Treasury Secretary John Snow said last week that he would be concerned if interest rates did not start creeping up. The White House should be worrying more about how its reckless budget deficits threaten a healthy economy. It's no accident that the economic expansion of the last decade was preceded by the Clinton administration's determination to get the deficit under control.
President Bush and his aides are in denial about the deficit's potential impact on long-term interest rates. It's true that a stronger economy, producing more income for Uncle Sam, may make the deficit projections less dire, but the books will not balance magically. The administration's tax cuts went too far for that. Democrats on the campaign trail are right to want to repeal some of the cuts awarded to the wealthiest Americans. It isn't simply a matter of fairness, but of sound economics.
President Bush is a man of steely discipline, but it appears the commander in chief has not gained complete mastery over his sweet tooth.
In a new book by author Stephen Mansfield, The Faith of George W. Bush, the following passage appears on page 173: "Aides found him face down on the floor in prayer in the Oval Office. It became known that he refused to eat sweets while American troops were in Iraq, a partial fast seldom reported of an American president."
Seldom reported -- and apparently little observed. When the White House sent out the shared "pool report" of Bush's roundtable interview with reporters aboard Air Force One en route to Australia, it became apparent that the president had fallen off the candy wagon.
"And he was relaxed. Very relaxed," was the description. "As a reporter began to ask about the Middle East . . . Mr. Bush popped a butterscotch Lifesaver in his mouth. He smacked the candy as he said: 'Middle East, that's right.' "
There's an arresting image for you - the President of the United States "face down on the floor in prayer in the Oval Office". And you thought Bill Clinton's Oval Office activity was undignified! Of the two, the praying bothers me much more.
By enacting a new congressional redistricting plan this month that replaced a court-ordered plan used in the 2002 elections, the Republican-controlled Texas Legislature did more than demonstrate a willingness to play political hardball against its Democratic opponents. It waded into uncharted legal and constitutional territory, raising a question to which there is no clear answer.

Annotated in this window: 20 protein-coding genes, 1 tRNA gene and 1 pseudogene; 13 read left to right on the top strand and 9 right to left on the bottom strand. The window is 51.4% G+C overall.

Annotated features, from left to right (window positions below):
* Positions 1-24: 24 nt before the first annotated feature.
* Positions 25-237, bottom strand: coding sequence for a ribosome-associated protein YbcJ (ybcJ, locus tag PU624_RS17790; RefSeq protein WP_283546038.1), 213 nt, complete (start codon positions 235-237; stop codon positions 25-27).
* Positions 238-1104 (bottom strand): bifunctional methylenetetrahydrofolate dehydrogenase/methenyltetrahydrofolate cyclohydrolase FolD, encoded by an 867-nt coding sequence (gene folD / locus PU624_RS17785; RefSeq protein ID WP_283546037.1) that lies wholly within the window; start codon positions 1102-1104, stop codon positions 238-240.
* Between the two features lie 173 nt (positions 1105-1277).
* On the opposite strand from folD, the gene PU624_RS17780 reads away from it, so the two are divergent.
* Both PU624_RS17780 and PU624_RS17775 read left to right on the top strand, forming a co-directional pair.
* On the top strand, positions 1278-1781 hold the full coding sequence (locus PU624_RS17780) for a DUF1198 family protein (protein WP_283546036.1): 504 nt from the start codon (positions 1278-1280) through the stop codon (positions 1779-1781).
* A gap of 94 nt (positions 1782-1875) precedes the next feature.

The Texas Republicans redistricted their state even more aggressively than Colorado Republicans did earlier in the year.
According to experts in the field, there is no precedent in modern U.S. politics for what the Texas and Colorado Republicans did: voluntarily redraw congressional district lines a year after lawmakers were elected from districts that had already been redrawn once in this decade.
In both cases, divided state legislatures could not agree on redistricting plans in 2001, after the 2000 Census. Courts stepped in to draw new district lines, the normal procedure in such circumstances. But in 2002, Republicans gained complete control of the legislative process in both states. This year, the GOP has moved aggressively to exploit that advantage, hoping to solidify the party's control of the U.S. House of Representatives through the end of this decade.
What they can't win in elections, the Republicans steal by cheating. Clinton's impeachment, Bush's appointment, Davis's recall, redistricting in Colorado and Texas - how long does the list have to get before something is done? And who will do it?
According to records made available to The Washington Post and interviews with arms investigators from the United States, Britain and Australia, it did not require a comprehensive survey to find the central assertions of the Bush administration's prewar nuclear case to be insubstantial or untrue. Although Hussein did not relinquish his nuclear ambitions or technical records, investigators said, it is now clear he had no active program to build a weapon, produce its key materials or obtain the technology he needed for either.
Among the closely held internal judgments of the Iraq Survey Group, overseen by David Kay as special representative of CIA Director George J. Tenet, are that Iraq's nuclear weapons scientists did no significant arms-related work after 1991, that facilities with suspicious new construction proved benign, and that equipment of potential use to a nuclear program remained under seal or in civilian industrial use.
Most notably, investigators have judged the aluminum tubes to be "innocuous," according to Australian Brig. Gen. Stephen D. Meekin, who commands the Joint Captured Enemy Materiel Exploitation Center, the largest of a half-dozen units that report to Kay. That finding is pivotal, because the Bush administration built its case on the proposition that Iraq aimed to use those tubes as centrifuge rotors to enrich uranium for the core of a nuclear warhead.
If Saddam was no threat, why are we there?
The chairman of the federal commission investigating the Sept. 11, 2001, terror attacks said that the White House was continuing to withhold several highly classified intelligence documents from the panel and that he was prepared to subpoena the documents if they were not turned over within weeks.
The chairman, Thomas H. Kean, the former Republican governor of New Jersey, also said in an interview that he believed the bipartisan 10-member commission would soon be forced to issue subpoenas to other executive branch agencies because of continuing delays by the Bush administration in providing documents and other evidence needed by the panel.
"Any document that has to do with this investigation cannot be beyond our reach," Mr. Kean said on Friday in his first explicit public warning to the White House that it risked a subpoena and a politically damaging courtroom showdown with the commission over access to the documents, including Oval Office intelligence reports that reached President Bush's desk in the weeks before the Sept. 11 attacks.
"I will not stand for it," Mr. Kean said in the interview in his offices here at Drew University, where he has been president since 1990.
"That means that we will use every tool at our command to get hold of every document."
The tremendous effort the administration is making to hide this information suggests that it must be something really hot. Sounds like Kean is determined to get hold of it.